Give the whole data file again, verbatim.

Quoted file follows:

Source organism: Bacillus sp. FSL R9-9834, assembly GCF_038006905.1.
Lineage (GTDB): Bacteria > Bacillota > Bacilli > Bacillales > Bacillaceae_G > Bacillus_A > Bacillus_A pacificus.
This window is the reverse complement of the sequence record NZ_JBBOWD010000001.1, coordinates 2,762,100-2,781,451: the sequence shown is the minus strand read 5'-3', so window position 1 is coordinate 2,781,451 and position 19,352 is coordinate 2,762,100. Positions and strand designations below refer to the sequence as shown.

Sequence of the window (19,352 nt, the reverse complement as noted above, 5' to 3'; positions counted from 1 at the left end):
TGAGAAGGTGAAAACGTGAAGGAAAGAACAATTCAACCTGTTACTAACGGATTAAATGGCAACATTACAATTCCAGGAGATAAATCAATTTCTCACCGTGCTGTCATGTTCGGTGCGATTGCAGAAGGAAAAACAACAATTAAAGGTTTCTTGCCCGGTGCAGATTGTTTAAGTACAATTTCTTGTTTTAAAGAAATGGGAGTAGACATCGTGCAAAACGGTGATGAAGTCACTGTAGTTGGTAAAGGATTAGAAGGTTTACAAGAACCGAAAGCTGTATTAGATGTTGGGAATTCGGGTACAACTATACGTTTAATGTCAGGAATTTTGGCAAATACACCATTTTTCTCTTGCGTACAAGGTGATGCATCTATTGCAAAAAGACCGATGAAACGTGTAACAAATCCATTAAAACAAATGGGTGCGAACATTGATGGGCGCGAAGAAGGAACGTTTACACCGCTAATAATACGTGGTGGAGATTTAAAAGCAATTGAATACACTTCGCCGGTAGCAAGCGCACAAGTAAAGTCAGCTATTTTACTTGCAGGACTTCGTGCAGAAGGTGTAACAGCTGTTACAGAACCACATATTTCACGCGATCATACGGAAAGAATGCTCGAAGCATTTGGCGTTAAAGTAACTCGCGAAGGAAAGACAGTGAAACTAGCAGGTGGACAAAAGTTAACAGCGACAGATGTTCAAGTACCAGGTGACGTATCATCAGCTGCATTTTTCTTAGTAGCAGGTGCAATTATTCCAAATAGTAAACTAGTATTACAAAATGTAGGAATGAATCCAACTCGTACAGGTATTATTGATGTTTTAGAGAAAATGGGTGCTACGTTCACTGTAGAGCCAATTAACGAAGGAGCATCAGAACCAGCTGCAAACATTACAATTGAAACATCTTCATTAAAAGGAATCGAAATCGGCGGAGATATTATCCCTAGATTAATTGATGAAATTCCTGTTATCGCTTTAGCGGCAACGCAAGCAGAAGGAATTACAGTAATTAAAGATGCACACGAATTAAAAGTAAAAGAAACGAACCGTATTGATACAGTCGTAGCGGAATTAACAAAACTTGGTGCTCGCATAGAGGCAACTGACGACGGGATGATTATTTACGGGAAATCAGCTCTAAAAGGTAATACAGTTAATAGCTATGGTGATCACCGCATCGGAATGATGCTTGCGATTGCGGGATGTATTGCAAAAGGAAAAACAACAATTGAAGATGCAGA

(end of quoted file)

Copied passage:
Source organism: Bacillus sp. FSL R9-9834, assembly GCF_038006905.1.
Lineage (GTDB): Bacteria > Bacillota > Bacilli > Bacillales > Bacillaceae_G > Bacillus_A > Bacillus_A pacificus.
This window is the reverse complement of the sequence record NZ_JBBOWD010000001.1, coordinates 2,762,100-2,781,451: the sequence shown is the minus strand read 5'-3', so window position 1 is coordinate 2,781,451 and position 19,352 is coordinate 2,762,100. Positions and strand designations below refer to the sequence as shown.

Sequence of the window (19,352 nt, the reverse complement as noted above, 5' to 3'; positions counted from 1 at the left end):
TGAGAAGGTGAAAACGTGAAGGAAAGAACAATTCAACCTGTTACTAACGGATTAAATGGCAACATTACAATTCCAGGAGATAAATCAATTTCTCACCGTGCTGTCATGTTCGGTGCGATTGCAGAAGGAAAAACAACAATTAAAGGTTTCTTGCCCGGTGCAGATTGTTTAAGTACAATTTCTTGTTTTAAAGAAATGGGAGTAGACATCGTGCAAAACGGTGATGAAGTCACTGTAGTTGGTAAAGGATTAGAAGGTTTACAAGAACCGAAAGCTGTATTAGATGTTGGGAATTCGGGTACAACTATACGTTTAATGTCAGGAATTTTGGCAAATACACCATTTTTCTCTTGCGTACAAGGTGATGCATCTATTGCAAAAAGACCGATGAAACGTGTAACAAATCCATTAAAACAAATGGGTGCGAACATTGATGGGCGCGAAGAAGGAACGTTTACACCGCTAATAATACGTGGTGGAGATTTAAAAGCAATTGAATACACTTCGCCGGTAGCAAGCGCACAAGTAAAGTCAGCTATTTTACTTGCAGGACTTCGTGCAGAAGGTGTAACAGCTGTTACAGAACCACATATTTCACGCGATCATACGGAAAGAATGCTCGAAGCATTTGGCGTTAAAGTAACTCGCGAAGGAAAGACAGTGAAACTAGCAGGTGGACAAAAGTTAACAGCGACAGATGTTCAAGTACCAGGTGACGTATCATCAGCTGCATTTTTCTTAGTAGCAGGTGCAATTATTCCAAATAGTAAACTAGTATTACAAAATGTAGGAATGAATCCAACTCGTACAGGTATTATTGATGTTTTAGAGAAAATGGGTGCTACGTTCACTGTAGAGCCAATTAACGAAGGAGCATCAGAACCAGCTGCAAACATTACAATTGAAACATCTTCATTAAAAGGAATCGAAATCGGCGGAGATATTATCCCTAGATTAATTGATGAAATTCCTGTTATCGCTTTAGCGGCAACGCAAGCAGAAGGAATTACAGTAATTAAAGATGCACACGAATTAAAAGTAAAAGAAACGAACCGTATTGATACAGTCGTAGCGGAATTAACAAAACTTGGTGCTCGCATAGAGGCAACTGACGACGGGATGATTATTTACGGGAAATCAGCTCTAAAAGGTAATACAGTTAATAGCTATGGTGATCACCGCATCGGAATGATGCTTGCGATTGCGGGATGTATTGCAAAAGGAAAAACAACAATTGAAGATGCAGA